“You see things as they are and ask, ‘Why?’,
I dream things as they never were and ask, ‘Why not?’”
 - George Bernard Shaw

The words of George Bernard Shaw, one of Ireland’s greatest writers espoused an ideal that has motivated those at the frontier of discovery and exploration since the beginning of time. Now at the start of the new millennium we find ourselves at the brink of what will surely be a great age of stellar exploration. Human kind has now taken its first tentative steps towards the stars and the idea of humans living in space is a very real possibility in the near future.

It is against this hopeful background that we first heard about the NASA/Ames Space Settlement Contest on the internet.  Intrigued by the possibilities it presented, we decided to undertake the project. Work on the design began in early May and the final report was completed the following January.

One of the first things to decide when we undertook the project was what to call the settlement. The name the team eventually settled on was DaedalusaL4 {‘day-dah-lus-al-for’}.  The evolution of this name is twofold. In Greek mythology, Daedalus a great inventor was imprisoned with his son Icarus on the island of Crete. In order to escape the wrath of the Minotaur he built wings of wax and feathers.  While his son strayed too close to the sun, melting his wings, Daedalus flew to his freedom in search of new horizons.  We feel the name admirably represents the spirit with which the first humans will venture out to live among the stars, leaving behind them the cradle of earth, in much the same way as Daedalus left behind his captivity. The second part of the name simply refers to the station’s location ‘at L4’, a libration point, in the Earth-Moon system.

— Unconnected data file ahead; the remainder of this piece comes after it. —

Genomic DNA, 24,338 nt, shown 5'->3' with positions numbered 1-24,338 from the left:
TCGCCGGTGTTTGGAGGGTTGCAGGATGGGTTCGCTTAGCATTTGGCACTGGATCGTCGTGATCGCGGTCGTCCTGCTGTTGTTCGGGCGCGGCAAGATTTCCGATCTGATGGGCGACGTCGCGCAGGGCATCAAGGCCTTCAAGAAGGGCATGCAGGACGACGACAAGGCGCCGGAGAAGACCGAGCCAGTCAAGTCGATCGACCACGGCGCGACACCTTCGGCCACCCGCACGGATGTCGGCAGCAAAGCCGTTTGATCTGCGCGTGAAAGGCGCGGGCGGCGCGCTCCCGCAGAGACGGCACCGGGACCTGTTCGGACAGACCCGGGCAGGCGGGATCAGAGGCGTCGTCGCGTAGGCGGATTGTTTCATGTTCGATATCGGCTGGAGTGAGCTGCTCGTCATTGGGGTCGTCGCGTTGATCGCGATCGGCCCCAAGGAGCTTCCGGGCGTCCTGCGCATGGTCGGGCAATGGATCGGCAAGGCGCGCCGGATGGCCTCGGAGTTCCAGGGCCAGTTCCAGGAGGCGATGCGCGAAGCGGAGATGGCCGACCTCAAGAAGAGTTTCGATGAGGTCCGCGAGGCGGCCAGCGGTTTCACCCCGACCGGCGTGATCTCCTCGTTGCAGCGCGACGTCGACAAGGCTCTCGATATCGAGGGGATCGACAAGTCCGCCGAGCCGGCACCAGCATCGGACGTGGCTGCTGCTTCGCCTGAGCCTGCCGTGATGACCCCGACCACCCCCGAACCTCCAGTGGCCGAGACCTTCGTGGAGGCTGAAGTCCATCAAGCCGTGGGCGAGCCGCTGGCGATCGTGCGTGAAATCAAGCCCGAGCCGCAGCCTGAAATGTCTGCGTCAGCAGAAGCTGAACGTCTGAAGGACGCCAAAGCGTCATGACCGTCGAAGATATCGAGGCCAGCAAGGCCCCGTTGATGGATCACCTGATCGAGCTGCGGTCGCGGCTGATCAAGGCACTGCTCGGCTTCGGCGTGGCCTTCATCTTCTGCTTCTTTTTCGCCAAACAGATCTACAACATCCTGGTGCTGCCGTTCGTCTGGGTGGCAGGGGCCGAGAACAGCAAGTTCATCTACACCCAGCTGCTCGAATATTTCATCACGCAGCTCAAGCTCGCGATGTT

One of the questions we have been asked many times since we began this project by our slightly bemused friends is “Why?”.  Our answers may not have been as eloquent as George Bernard Shaw’s but the basic message was certainly the same. The idea of humans living and working among the stars may seem far-fetched to us now but if the pace of technological advancement continues at its present speed, the dream may soon become a reality.

We had two main motivations us as we worked on the project.  Firstly, we have grown up in a world marred by famine, death and war and the idea of a brighter future is something that fascinates all of humankind, ourselves included.  As such, the opportunity to in some way ‘see’ into the future, or at least one possible future, was one we warmly welcomed. Our second motivation was not quite so idealistic – we believed that working on the settlement would not only be an educational experience but would also be fun. While at certain points during the project the idea of fun may have been obscured by equations or computers that just wouldn’t work, or the realisation that there was a major hole in one of our systems, overall it’s fair to say that we all found working on DaedalusaL4 a highly enjoyable and rewarding experience.

Although most of the technological capability exists now to build DL4, we would hope that the economic and political will power could be in place by around 2020, allowing, after rigorous research and development phases, construction to be complete by 2050.  Our settlement consists of a torus, of major radius 1,066m, with simulated gravity of 1g in the human habitats and a spin rate of 0.97rpm.  This section of the settlement will accommodate residential facilities for 10,000 people while heavy industry resides in a 300m radius central sphere.  Such a settlement will probably represent one of the first of its kind and will later aid in the construction of additional stations and a solar power satellite (SPS) infrastructure.